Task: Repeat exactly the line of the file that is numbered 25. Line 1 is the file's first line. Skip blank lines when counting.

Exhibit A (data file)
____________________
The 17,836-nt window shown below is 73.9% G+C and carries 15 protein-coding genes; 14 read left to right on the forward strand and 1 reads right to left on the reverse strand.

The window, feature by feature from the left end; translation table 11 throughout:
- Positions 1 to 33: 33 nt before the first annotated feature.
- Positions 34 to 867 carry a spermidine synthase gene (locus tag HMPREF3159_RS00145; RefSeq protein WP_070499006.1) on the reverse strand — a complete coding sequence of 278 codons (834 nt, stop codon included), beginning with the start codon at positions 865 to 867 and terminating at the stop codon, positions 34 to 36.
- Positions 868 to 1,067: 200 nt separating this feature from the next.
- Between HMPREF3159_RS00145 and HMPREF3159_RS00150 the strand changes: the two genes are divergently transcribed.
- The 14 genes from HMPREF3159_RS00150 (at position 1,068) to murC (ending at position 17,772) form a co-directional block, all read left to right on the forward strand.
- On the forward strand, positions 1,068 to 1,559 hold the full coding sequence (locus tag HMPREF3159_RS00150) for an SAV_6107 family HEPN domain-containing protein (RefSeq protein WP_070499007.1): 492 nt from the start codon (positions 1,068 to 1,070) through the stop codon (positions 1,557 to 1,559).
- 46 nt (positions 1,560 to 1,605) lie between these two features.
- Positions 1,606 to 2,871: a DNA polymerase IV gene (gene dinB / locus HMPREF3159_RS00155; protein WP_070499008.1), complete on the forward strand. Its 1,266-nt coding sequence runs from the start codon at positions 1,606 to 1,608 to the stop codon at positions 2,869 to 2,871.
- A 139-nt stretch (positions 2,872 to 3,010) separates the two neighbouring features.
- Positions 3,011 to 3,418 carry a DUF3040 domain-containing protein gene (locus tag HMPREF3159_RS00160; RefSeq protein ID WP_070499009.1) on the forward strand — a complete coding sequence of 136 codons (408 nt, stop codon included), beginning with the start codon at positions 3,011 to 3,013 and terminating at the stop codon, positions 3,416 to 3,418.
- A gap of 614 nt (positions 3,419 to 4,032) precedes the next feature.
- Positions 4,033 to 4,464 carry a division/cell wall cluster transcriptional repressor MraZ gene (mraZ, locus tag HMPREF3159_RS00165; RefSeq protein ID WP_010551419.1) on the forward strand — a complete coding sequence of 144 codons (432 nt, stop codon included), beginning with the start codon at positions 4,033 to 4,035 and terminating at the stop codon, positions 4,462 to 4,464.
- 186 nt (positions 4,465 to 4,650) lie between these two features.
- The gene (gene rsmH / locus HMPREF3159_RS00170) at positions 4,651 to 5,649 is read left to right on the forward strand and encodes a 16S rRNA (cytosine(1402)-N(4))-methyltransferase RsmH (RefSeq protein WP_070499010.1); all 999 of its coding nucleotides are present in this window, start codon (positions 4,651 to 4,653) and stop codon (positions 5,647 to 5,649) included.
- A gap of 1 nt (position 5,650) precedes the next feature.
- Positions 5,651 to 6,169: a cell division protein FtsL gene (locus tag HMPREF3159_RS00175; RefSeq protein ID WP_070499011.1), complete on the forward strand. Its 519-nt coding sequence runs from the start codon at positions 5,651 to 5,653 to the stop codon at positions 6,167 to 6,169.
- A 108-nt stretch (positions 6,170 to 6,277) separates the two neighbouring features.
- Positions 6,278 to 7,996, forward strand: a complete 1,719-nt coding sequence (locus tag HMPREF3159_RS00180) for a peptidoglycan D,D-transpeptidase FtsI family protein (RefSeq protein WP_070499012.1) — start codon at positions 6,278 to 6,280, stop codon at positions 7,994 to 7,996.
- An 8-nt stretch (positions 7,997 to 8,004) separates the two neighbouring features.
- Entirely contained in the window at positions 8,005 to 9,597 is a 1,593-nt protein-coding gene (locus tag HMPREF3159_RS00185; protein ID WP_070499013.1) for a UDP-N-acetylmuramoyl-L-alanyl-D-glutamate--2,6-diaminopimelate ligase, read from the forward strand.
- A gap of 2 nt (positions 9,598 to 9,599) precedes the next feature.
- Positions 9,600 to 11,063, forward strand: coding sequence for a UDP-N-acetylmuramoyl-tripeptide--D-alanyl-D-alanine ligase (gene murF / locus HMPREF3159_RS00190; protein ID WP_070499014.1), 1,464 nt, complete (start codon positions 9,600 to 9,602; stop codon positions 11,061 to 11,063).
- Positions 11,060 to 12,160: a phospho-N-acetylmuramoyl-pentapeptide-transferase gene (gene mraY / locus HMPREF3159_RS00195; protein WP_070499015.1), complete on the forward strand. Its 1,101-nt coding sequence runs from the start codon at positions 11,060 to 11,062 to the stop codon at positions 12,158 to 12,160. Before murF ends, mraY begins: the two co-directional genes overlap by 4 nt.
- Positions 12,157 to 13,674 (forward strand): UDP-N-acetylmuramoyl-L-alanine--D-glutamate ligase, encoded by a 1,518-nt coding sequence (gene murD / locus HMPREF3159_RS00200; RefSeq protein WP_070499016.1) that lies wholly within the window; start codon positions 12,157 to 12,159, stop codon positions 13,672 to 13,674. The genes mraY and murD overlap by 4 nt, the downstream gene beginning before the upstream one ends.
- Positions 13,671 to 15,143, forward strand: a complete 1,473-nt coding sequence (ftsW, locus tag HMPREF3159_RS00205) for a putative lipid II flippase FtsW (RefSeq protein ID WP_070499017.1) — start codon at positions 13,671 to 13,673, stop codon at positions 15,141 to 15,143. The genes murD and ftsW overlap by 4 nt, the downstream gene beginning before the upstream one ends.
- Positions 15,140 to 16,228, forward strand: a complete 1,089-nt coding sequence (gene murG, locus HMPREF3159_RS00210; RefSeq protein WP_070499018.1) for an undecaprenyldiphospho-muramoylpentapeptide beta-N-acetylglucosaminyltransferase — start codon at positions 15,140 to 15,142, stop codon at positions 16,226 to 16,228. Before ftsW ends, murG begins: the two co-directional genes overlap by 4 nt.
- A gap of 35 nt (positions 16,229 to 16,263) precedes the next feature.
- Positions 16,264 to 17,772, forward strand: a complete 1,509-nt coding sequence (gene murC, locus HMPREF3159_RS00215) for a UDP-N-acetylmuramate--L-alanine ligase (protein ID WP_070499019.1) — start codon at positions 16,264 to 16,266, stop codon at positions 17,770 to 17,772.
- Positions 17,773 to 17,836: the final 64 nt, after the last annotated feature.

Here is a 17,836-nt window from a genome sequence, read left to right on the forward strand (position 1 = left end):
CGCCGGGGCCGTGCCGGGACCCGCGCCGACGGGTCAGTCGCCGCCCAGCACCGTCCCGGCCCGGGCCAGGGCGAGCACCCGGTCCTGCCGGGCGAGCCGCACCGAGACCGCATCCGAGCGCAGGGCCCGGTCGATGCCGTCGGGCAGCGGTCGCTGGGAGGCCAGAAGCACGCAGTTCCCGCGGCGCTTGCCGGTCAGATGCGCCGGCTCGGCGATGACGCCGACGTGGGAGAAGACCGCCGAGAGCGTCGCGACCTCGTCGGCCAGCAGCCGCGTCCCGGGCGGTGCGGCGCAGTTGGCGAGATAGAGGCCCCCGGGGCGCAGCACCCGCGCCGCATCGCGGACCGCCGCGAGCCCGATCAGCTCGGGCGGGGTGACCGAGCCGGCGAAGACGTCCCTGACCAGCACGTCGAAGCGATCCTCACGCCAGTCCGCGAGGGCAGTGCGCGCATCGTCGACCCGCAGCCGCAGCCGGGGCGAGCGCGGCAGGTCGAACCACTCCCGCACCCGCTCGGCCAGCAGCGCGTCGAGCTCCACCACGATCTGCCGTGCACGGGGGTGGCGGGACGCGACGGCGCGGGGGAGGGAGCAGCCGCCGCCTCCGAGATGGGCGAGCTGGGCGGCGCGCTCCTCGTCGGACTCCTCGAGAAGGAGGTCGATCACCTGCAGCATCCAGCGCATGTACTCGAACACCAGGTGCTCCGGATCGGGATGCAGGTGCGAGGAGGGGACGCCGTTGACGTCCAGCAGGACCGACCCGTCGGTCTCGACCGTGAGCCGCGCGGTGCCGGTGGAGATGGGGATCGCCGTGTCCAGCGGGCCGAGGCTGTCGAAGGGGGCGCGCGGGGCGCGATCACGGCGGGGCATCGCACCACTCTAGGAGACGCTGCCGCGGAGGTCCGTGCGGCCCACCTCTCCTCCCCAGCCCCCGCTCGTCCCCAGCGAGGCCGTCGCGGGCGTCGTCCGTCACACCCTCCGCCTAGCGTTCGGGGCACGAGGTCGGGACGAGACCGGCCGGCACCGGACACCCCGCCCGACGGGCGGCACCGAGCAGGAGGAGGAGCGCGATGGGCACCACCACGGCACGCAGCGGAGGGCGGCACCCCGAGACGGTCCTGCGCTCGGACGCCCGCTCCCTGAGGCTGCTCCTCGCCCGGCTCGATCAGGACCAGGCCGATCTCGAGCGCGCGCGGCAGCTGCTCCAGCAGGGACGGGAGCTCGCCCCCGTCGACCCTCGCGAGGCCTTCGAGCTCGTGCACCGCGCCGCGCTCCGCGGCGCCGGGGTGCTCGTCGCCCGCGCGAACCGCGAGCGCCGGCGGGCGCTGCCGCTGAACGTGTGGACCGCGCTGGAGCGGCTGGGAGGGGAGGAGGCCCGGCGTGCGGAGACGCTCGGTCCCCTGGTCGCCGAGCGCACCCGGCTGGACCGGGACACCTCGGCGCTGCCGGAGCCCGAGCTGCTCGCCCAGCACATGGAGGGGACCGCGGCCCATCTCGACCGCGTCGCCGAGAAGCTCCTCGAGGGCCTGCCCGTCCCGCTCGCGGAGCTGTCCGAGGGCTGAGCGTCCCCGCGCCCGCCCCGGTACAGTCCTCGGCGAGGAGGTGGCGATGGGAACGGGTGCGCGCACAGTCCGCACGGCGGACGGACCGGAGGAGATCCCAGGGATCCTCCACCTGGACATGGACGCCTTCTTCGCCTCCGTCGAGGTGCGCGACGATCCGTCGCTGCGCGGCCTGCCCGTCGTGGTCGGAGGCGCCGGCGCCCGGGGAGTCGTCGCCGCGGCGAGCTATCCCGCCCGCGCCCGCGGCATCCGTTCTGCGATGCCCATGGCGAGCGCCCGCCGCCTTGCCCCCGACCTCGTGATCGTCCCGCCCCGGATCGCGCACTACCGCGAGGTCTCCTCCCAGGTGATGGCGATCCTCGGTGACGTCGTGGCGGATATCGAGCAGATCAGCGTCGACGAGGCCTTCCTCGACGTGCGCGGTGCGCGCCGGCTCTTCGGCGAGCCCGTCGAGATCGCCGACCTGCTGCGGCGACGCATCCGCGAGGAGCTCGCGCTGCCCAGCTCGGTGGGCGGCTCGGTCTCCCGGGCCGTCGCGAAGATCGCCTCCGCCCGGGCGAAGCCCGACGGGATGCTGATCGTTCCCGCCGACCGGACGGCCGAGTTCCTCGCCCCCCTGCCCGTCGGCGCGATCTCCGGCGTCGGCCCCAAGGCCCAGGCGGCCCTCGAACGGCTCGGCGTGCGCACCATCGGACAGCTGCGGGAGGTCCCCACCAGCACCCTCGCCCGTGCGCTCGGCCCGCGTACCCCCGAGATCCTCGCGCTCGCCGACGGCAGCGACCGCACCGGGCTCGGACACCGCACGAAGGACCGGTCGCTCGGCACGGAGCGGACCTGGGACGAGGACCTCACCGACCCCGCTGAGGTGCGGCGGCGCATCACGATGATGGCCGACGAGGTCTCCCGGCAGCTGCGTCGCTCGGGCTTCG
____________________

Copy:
- Positions 11,060 to 12,160: a phospho-N-acetylmuramoyl-pentapeptide-transferase gene (gene mraY / locus HMPREF3159_RS00195; protein WP_070499015.1), complete on the forward strand. Its 1,101-nt coding sequence runs from the start codon at positions 11,060 to 11,062 to the stop codon at positions 12,158 to 12,160. Before murF ends, mraY begins: the two co-directional genes overlap by 4 nt.